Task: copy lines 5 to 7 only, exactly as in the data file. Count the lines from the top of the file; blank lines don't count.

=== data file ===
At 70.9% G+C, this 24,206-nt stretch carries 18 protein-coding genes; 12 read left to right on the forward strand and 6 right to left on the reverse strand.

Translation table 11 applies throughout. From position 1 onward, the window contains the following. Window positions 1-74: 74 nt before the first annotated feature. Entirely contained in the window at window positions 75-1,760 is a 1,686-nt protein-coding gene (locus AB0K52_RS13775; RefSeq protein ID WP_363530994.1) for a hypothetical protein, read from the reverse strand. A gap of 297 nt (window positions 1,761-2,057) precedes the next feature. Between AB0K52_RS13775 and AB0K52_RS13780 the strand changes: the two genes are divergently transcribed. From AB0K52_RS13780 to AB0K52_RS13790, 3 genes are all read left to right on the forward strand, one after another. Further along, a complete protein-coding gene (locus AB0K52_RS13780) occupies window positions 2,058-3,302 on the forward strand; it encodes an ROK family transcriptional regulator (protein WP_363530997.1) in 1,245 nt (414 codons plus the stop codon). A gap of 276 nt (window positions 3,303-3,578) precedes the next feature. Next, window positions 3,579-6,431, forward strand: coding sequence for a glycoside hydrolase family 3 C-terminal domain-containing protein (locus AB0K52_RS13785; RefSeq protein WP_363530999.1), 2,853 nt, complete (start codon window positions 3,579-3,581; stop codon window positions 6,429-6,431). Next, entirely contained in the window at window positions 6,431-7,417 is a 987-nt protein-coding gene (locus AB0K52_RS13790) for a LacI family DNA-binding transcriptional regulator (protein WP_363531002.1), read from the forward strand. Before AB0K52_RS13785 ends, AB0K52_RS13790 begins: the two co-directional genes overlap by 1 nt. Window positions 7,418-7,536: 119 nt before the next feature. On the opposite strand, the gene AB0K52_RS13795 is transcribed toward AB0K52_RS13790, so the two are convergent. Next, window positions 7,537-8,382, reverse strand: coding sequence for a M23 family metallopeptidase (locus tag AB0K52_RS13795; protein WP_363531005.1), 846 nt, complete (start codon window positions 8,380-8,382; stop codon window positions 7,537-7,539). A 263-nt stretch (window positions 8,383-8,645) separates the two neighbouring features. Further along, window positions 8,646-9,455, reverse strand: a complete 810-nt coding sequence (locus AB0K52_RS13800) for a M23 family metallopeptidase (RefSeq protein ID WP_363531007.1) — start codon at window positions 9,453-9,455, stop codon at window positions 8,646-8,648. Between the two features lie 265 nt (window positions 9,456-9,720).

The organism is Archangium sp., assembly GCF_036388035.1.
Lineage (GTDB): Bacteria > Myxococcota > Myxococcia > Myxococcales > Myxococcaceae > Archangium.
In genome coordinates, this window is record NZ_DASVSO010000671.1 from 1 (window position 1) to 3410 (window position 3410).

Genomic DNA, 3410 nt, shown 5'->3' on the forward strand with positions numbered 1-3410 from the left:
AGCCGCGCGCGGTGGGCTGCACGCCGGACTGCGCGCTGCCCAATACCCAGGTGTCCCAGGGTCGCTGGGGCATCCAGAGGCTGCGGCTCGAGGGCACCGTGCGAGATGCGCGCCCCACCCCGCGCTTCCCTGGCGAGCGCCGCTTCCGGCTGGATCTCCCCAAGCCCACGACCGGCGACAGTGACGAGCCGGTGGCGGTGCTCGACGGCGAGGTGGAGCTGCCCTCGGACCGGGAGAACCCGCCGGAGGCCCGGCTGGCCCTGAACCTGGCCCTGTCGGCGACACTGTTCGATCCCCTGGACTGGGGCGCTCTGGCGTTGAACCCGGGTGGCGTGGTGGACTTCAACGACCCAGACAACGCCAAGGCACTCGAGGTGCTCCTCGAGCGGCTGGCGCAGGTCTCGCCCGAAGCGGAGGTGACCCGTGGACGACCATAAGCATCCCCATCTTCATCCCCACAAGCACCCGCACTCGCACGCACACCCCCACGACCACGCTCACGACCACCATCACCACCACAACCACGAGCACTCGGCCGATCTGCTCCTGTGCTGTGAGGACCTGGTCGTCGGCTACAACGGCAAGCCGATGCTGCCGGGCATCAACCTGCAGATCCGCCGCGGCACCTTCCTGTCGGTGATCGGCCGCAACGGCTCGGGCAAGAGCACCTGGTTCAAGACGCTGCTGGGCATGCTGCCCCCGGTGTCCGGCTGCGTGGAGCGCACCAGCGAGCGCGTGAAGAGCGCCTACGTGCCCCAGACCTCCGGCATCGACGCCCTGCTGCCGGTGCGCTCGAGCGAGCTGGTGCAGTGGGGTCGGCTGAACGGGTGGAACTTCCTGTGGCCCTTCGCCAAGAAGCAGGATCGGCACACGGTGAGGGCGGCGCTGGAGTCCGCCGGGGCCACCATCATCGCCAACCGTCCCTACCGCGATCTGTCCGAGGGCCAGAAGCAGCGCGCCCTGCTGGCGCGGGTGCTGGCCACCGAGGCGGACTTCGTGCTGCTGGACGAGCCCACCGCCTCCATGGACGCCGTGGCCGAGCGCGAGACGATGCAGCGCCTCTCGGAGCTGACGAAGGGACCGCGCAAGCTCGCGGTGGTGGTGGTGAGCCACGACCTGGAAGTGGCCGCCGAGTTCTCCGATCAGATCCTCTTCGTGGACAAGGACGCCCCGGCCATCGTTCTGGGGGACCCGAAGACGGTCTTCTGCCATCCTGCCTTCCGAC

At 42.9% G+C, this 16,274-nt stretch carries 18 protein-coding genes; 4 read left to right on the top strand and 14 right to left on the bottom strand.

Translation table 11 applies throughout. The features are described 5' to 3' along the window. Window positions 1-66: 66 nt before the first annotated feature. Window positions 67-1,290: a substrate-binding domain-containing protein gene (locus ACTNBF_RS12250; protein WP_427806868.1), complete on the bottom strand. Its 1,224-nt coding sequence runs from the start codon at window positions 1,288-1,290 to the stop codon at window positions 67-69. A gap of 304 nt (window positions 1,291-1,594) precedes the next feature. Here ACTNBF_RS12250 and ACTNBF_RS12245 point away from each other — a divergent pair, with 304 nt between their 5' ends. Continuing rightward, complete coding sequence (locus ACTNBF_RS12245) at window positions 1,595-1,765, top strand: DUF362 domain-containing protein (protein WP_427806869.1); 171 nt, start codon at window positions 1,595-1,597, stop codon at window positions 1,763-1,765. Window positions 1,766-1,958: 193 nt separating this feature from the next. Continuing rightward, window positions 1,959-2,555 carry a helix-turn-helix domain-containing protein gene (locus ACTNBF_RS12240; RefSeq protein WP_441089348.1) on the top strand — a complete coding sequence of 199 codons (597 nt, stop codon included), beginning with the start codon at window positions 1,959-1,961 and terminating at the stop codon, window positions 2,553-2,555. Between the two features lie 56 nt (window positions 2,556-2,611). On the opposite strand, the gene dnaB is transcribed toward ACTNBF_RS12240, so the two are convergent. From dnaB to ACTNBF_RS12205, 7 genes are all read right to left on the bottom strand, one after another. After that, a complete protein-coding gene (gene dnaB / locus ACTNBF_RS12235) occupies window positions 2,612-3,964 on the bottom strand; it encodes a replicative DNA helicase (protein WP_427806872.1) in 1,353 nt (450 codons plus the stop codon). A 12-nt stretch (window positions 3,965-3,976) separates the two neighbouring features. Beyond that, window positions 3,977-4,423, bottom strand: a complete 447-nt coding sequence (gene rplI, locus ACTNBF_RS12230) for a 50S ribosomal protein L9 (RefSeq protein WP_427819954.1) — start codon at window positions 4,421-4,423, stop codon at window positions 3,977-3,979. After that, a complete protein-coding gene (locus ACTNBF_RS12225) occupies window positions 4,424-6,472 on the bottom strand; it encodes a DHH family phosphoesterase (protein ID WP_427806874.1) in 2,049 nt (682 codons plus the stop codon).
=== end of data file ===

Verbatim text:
In genome coordinates, this window is record NZ_DASVSO010000671.1 from 1 (window position 1) to 3410 (window position 3410).

Genomic DNA, 3410 nt, shown 5'->3' on the forward strand with positions numbered 1-3410 from the left:
AGCCGCGCGCGGTGGGCTGCACGCCGGACTGCGCGCTGCCCAATACCCAGGTGTCCCAGGGTCGCTGGGGCATCCAGAGGCTGCGGCTCGAGGGCACCGTGCGAGATGCGCGCCCCACCCCGCGCTTCCCTGGCGAGCGCCGCTTCCGGCTGGATCTCCCCAAGCCCACGACCGGCGACAGTGACGAGCCGGTGGCGGTGCTCGACGGCGAGGTGGAGCTGCCCTCGGACCGGGAGAACCCGCCGGAGGCCCGGCTGGCCCTGAACCTGGCCCTGTCGGCGACACTGTTCGATCCCCTGGACTGGGGCGCTCTGGCGTTGAACCCGGGTGGCGTGGTGGACTTCAACGACCCAGACAACGCCAAGGCACTCGAGGTGCTCCTCGAGCGGCTGGCGCAGGTCTCGCCCGAAGCGGAGGTGACCCGTGGACGACCATAAGCATCCCCATCTTCATCCCCACAAGCACCCGCACTCGCACGCACACCCCCACGACCACGCTCACGACCACCATCACCACCACAACCACGAGCACTCGGCCGATCTGCTCCTGTGCTGTGAGGACCTGGTCGTCGGCTACAACGGCAAGCCGATGCTGCCGGGCATCAACCTGCAGATCCGCCGCGGCACCTTCCTGTCGGTGATCGGCCGCAACGGCTCGGGCAAGAGCACCTGGTTCAAGACGCTGCTGGGCATGCTGCCCCCGGTGTCCGGCTGCGTGGAGCGCACCAGCGAGCGCGTGAAGAGCGCCTACGTGCCCCAGACCTCCGGCATCGACGCCCTGCTGCCGGTGCGCTCGAGCGAGCTGGTGCAGTGGGGTCGGCTGAACGGGTGGAACTTCCTGTGGCCCTTCGCCAAGAAGCAGGATCGGCACACGGTGAGGGCGGCGCTGGAGTCCGCCGGGGCCACCATCATCGCCAACCGTCCCTACCGCGATCTGTCCGAGGGCCAGAAGCAGCGCGCCCTGCTGGCGCGGGTGCTGGCCACCGAGGCGGACTTCGTGCTGCTGGACGAGCCCACCGCCTCCATGGACGCCGTGGCCGAGCGCGAGACGATGCAGCGCCTCTCGGAGCTGACGAAGGGACCGCGCAAGCTCGCGGTGGTGGTGGTGAGCCACGACCTGGAAGTGGCCGCCGAGTTCTCCGATCAGATCCTCTTCGTGGACAAGGACGCCCCGGCCATCGTTCTGGGGGACCCGAAGACGGTCTTCTGCCATCCTGCCTTCCGAC